Why this is a defining year for Ross Barkley
Ross Barkley's £15 million move from Everton to Chelsea, last January, was hailed as remarkable value for a midfielder with boundless potential. So remarkable, Liverpool mayor Joe Anderson thought it bordered on the criminal and encouraged an investigation. A real crime may occur if Barkley fails to seize the initiative at Stamford Bridge this year.
At 24, Barkley is hardly old. His career arc hasn't featured the ascendancy expected, however. While it's often difficult to cut through media and fan hype, Barkley's promise was not the exaggerated invention generated by excited fans or garrulous pundits. Expectations weighed heavily on his shoulders. For various reasons, his development stalled under Ronald Koeman just when it should have accelerated.
Injuries didn’t help. An original move to London broke down precisely because he did. Chelsea escaped a £40 million deal to snap him up for a fraction thereof four months later.
Barkley wasn't Antonio Conte’s signing, though. The less said about Chelsea politics the better, but the new acquisition clearly wouldn't be given ample playing time even after he recovered from injury.
It's churlish to say these are excuses, that Barkley bears full responsibility for his progression. There are fair arguments to be heard: his tetchy relationship with Koeman and his apathetic matter, but both came of unkind circumstance. Now, there's no leeway for failure.
Benefitting from a full pre-season, Barkley enters the campaign playing regularly under Maurizio Sarri. Starting the Community Shield against Manchester City was a promising sign even though he couldn't escape an obvious narrative. Phil Foden, City’s young star, won plaudits for his mature display. Once that was Barkley's role. Now he's the cautionary tale. This season is last-chance saloon.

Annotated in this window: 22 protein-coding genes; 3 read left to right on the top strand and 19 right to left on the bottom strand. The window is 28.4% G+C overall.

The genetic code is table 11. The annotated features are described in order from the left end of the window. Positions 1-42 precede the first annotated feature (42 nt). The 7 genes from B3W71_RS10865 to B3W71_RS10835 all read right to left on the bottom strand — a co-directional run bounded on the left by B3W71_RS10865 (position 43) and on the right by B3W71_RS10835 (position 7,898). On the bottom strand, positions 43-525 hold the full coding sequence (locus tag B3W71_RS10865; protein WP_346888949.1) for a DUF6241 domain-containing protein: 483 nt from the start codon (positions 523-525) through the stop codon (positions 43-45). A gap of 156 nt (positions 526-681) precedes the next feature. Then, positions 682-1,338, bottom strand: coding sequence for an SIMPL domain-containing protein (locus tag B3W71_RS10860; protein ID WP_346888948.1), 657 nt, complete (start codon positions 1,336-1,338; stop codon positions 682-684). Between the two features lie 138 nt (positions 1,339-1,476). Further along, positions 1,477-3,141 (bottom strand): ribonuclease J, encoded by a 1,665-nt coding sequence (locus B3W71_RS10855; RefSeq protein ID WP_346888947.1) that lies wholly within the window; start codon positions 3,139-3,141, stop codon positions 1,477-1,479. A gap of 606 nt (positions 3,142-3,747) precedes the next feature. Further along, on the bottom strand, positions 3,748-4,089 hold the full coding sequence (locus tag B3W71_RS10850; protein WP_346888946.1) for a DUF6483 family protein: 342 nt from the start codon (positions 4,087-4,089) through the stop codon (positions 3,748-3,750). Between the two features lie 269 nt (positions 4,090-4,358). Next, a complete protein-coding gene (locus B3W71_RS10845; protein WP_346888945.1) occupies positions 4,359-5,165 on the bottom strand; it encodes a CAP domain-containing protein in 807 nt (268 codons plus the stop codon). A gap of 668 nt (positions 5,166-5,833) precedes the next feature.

In fairness to Barkley, he’s done his research.
"I've watched clips [of Napoli] just to see the way they played, out of possession and in possession. I've seen how they played last season, against Manchester City last season in the Champions League, a really exciting team, one-twos all over the pitch, one and two-touch football.”
He faces a battle before he can contemplate tackling the war of current perception. Chelsea’s £60 million signing, Jorginho, anchors the midfield alongside N’Golo Kante. In Sarri’s favoured 4-3-3, that leaves a fight between Barkley, Ruben Loftus-Cheek, Cesc Fabregas, Danny Drinkwater and new addition Mateo Kovacic for the remaining midfield spot.
Barkley begins the season in the first team. It's up to him alone to retain his shirt. This is a defining year for Chelsea’s no.8. Fail to confront the challenge that lies ahead; his star could fade altogether. Sarri believes Barkley could be a “very useful player,” but that isn’t enough for someone formerly tipped to lead England. He knows this. Barkley must be great. He must satisfy the churlish by taking control of his destiny.
At his very best, Barkley is a dynamic, powerful threat, able to dovetail surging runs with delicate touches. For too long, those insurgent moments have been mere flashes. By muscling his way into Sarri's starting eleven, Barkley can realise his enormous qualities. Fail to meet the Italian's demands; he'll miss his chance to become the player everyone envisions.